How a Simple Board Committee 'Tweak' Reaped Huge Rewards
(Originally appeared in the February 14, 2018 'Across the Board' publication, a Board Director, Board Advisor and Business Newsletter reaching 24,000+ thought-leaders and visionaries in over 65 countries with articles focused on leadership, strategy and governance topics - sign up here)
The general word ‘committee’ has taken on an interesting and sometimes joke-like perception in recent years. It is frequently used to mock how slowly groups make decisions and what the muddled outcome will likely be once a mass of people all incorporate what they believe are their absolutely critical ideas. Dating back to 1952, the saying that, "a camel is a horse designed by a committee" even has its own Wiktionary page with the explanation, "[this is] an expression critical of committees - or by analogy, group decision-making - by emphasizing the ineffectiveness of incorporating too many conflicting opinions into a single project. In this figure of speech, the distinguishing features of a camel, such as its humps and poor temperament, are taken to be deformities that resulted from its poor design."
Comical, yes... but there is more than meets the eye with this explanation - supportive of the reasoning for creating smaller, more focused groups, to more effectively and efficiently work through challenges as well as proactive undertakings. Board Committees are designed to serve this purpose. Conversely, to have an entire Board work through all issues and endeavors creates a fractured environment that undermines the purpose of the Board by making it a tactical, instead of primarily strategic, group.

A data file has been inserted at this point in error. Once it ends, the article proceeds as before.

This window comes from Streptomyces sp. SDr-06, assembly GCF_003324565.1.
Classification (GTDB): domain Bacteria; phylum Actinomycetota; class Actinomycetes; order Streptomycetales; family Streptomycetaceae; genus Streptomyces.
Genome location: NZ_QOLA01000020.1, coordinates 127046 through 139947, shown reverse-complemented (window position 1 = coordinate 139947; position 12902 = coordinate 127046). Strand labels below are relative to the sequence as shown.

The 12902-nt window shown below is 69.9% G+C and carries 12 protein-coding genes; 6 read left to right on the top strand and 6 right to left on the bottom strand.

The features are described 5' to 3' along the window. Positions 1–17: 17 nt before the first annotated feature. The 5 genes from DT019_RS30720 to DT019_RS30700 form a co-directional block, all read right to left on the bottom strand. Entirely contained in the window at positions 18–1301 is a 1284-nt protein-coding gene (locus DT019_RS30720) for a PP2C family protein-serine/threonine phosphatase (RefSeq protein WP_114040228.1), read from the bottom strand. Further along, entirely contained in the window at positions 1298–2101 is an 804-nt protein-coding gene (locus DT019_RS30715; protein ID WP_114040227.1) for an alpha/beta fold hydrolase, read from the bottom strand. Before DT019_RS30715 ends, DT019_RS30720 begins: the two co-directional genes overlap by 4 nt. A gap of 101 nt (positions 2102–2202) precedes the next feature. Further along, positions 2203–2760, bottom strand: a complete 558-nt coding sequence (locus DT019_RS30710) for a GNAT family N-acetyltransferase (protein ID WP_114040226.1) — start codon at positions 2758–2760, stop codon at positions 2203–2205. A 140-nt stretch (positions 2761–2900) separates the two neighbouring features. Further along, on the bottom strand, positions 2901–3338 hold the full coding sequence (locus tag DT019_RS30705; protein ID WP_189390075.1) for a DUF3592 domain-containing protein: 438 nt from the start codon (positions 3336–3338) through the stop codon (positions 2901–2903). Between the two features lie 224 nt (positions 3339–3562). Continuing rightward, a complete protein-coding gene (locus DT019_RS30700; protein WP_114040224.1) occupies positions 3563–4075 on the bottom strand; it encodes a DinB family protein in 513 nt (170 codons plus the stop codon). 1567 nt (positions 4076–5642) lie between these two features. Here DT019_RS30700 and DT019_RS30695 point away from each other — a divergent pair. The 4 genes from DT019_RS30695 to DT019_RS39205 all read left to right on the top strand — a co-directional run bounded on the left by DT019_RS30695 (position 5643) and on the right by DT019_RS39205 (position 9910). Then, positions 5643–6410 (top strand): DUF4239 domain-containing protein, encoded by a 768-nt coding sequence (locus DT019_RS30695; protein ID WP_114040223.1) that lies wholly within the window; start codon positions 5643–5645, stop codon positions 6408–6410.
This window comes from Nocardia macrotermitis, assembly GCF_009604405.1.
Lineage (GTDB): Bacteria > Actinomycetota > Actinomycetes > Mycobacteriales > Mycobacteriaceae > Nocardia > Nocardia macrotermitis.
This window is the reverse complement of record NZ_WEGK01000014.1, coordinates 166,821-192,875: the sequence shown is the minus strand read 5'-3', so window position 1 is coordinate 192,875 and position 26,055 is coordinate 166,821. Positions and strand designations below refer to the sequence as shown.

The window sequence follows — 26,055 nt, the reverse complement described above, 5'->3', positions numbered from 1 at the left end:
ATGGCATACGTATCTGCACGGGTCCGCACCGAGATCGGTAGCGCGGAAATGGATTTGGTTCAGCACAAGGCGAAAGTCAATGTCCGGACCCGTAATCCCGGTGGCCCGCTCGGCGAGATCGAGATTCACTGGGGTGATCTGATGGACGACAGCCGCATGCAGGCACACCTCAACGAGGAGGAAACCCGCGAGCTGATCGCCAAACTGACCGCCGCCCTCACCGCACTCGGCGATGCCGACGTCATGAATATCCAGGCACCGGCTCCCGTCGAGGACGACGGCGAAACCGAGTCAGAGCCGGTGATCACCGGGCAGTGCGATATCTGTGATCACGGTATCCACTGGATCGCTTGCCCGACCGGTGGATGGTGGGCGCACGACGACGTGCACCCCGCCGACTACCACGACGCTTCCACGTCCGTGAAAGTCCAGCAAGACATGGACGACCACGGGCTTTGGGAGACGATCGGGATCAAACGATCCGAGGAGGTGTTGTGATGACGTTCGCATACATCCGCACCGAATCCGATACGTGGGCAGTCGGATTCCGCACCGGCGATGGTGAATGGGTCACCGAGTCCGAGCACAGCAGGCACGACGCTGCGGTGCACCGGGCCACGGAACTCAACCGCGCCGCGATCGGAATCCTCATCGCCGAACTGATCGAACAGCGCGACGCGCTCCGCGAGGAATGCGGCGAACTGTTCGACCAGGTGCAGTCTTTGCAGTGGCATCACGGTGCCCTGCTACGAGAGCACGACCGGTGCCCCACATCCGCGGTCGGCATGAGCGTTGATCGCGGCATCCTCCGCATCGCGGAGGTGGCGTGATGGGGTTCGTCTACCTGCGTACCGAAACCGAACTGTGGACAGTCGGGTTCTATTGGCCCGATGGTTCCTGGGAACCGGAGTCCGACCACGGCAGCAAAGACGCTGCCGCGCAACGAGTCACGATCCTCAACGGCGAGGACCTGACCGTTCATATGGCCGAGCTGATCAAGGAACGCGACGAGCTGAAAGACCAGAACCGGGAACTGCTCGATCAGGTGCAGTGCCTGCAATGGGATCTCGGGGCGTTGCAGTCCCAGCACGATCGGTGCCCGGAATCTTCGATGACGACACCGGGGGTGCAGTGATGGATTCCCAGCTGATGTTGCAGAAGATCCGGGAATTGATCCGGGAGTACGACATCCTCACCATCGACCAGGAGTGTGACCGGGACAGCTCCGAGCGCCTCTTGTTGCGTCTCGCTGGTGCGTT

Board Committees, dedicated groups led by a Board Member (Committee Chair), are designed to take on challenges that fit into their specific expertise and experience areas for offline discussion and solutioning. This approach, followed by a written report of findings, outcomes and recommendations sent out well in advance and to be voted on during a Board meeting, allows for the deserved structure and time for each topic to be properly addressed. This structural order is paramount in allowing for matters to be systematically investigated, vetted and presented in a logical and formal manner. Many Boards make the mistake of performing a Board Committee’s actions within the Board Meeting – this is improper Board decorum and drastically hinders a Board’s progress.